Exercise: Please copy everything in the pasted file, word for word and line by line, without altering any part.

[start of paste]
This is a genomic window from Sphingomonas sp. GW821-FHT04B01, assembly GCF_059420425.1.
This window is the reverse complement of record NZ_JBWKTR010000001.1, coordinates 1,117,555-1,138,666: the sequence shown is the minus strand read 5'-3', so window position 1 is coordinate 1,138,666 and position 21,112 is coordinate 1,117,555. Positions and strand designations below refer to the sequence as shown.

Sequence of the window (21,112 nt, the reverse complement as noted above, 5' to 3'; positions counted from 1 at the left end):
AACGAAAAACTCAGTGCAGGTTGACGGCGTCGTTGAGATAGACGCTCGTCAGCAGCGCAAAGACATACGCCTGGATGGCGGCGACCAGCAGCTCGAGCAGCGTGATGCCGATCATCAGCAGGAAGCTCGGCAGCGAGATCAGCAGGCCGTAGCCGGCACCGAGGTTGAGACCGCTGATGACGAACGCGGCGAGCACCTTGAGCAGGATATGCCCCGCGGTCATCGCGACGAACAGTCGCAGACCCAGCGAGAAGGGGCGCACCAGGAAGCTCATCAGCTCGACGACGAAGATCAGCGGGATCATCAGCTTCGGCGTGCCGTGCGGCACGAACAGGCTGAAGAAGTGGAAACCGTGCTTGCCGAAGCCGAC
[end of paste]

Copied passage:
This is a genomic window from Sphingomonas sp. GW821-FHT04B01, assembly GCF_059420425.1.
This window is the reverse complement of record NZ_JBWKTR010000001.1, coordinates 1,117,555-1,138,666: the sequence shown is the minus strand read 5'-3', so window position 1 is coordinate 1,138,666 and position 21,112 is coordinate 1,117,555. Positions and strand designations below refer to the sequence as shown.

Sequence of the window (21,112 nt, the reverse complement as noted above, 5' to 3'; positions counted from 1 at the left end):
AACGAAAAACTCAGTGCAGGTTGACGGCGTCGTTGAGATAGACGCTCGTCAGCAGCGCAAAGACATACGCCTGGATGGCGGCGACCAGCAGCTCGAGCAGCGTGATGCCGATCATCAGCAGGAAGCTCGGCAGCGAGATCAGCAGGCCGTAGCCGGCACCGAGGTTGAGACCGCTGATGACGAACGCGGCGAGCACCTTGAGCAGGATATGCCCCGCGGTCATCGCGACGAACAGTCGCAGACCCAGCGAGAAGGGGCGCACCAGGAAGCTCATCAGCTCGACGACGAAGATCAGCGGGATCATCAGCTTCGGCGTGCCGTGCGGCACGAACAGGCTGAAGAAGTGGAAACCGTGCTTGCCGAAGCCGAC